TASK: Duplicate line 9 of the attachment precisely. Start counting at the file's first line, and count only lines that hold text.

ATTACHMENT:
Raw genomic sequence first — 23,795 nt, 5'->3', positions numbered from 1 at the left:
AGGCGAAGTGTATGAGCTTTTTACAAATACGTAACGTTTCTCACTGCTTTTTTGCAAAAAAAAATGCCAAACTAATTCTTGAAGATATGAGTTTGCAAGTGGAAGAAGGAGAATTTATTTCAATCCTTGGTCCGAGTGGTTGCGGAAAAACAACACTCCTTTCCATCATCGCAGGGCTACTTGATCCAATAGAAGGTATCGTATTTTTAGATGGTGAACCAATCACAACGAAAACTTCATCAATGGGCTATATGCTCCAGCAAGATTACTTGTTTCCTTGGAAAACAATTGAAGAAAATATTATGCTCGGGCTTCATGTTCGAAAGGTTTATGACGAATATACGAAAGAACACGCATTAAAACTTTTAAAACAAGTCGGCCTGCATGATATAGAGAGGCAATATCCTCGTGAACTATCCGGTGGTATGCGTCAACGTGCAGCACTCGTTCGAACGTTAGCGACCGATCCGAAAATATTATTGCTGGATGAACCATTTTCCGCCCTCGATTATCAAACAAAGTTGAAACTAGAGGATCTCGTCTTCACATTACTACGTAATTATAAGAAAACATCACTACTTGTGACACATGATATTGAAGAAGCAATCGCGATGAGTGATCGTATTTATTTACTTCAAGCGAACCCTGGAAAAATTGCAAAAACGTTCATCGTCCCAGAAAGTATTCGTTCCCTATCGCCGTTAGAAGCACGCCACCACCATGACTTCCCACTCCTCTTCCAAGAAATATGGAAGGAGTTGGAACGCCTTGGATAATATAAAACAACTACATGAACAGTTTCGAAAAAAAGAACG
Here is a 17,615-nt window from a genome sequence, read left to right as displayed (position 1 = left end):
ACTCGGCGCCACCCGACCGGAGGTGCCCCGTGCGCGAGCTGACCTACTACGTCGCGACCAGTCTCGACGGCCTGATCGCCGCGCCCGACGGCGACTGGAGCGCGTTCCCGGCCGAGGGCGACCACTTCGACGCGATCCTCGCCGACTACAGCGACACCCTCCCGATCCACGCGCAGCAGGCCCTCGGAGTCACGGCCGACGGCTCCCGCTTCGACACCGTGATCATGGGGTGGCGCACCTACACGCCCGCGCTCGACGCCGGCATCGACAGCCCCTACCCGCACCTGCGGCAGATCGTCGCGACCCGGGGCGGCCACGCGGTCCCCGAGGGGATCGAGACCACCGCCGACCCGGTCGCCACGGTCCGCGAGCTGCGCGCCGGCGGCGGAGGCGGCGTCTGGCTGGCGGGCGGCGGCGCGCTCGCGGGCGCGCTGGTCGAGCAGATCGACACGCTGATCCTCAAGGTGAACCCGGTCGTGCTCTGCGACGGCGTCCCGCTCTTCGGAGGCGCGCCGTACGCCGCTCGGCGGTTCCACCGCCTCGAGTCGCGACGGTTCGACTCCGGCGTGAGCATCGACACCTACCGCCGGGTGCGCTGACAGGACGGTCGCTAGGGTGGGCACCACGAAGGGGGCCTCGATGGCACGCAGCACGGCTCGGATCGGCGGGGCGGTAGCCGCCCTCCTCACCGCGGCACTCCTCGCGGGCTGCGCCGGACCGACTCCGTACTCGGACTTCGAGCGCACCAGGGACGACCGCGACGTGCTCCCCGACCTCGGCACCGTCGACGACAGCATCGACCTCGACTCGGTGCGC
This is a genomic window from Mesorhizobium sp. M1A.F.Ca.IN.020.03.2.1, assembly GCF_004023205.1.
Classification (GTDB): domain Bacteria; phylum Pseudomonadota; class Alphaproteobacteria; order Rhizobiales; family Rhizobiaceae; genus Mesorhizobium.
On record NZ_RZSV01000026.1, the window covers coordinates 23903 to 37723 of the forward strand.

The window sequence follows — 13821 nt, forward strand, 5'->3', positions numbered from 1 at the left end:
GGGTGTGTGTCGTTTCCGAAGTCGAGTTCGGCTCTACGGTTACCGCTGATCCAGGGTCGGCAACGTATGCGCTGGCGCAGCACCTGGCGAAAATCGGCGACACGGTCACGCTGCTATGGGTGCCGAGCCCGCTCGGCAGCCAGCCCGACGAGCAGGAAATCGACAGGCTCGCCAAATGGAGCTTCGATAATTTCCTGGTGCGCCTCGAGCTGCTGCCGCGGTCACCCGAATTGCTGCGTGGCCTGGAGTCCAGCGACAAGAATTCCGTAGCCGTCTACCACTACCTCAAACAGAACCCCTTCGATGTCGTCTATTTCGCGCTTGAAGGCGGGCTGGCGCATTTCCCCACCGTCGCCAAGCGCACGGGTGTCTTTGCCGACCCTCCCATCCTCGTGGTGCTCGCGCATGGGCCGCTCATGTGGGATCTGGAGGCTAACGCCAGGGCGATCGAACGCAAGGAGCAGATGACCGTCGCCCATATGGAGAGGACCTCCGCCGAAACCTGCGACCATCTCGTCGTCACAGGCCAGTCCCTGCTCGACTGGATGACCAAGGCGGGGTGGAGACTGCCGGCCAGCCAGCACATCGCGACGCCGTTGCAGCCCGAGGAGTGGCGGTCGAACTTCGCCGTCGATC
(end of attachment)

GGGTGTGTGTCGTTTCCGAAGTCGAGTTCGGCTCTACGGTTACCGCTGATCCAGGGTCGGCAACGTATGCGCTGGCGCAGCACCTGGCGAAAATCGGCGACACGGTCACGCTGCTATGGGTGCCGAGCCCGCTCGGCAGCCAGCCCGACGAGCAGGAAATCGACAGGCTCGCCAAATGGAGCTTCGATAATTTCCTGGTGCGCCTCGAGCTGCTGCCGCGGTCACCCGAATTGCTGCGTGGCCTGGAGTCCAGCGACAAGAATTCCGTAGCCGTCTACCACTACCTCAAACAGAACCCCTTCGATGTCGTCTATTTCGCGCTTGAAGGCGGGCTGGCGCATTTCCCCACCGTCGCCAAGCGCACGGGTGTCTTTGCCGACCCTCCCATCCTCGTGGTGCTCGCGCATGGGCCGCTCATGTGGGATCTGGAGGCTAACGCCAGGGCGATCGAACGCAAGGAGCAGATGACCGTCGCCCATATGGAGAGGACCTCCGCCGAAACCTGCGACCATCTCGTCGTCACAGGCCAGTCCCTGCTCGACTGGATGACCAAGGCGGGGTGGAGACTGCCGGCCAGCCAGCACATCGCGACGCCGTTGCAGCCCGAGGAGTGGCGGTCGAACTTCGCCGTCGATC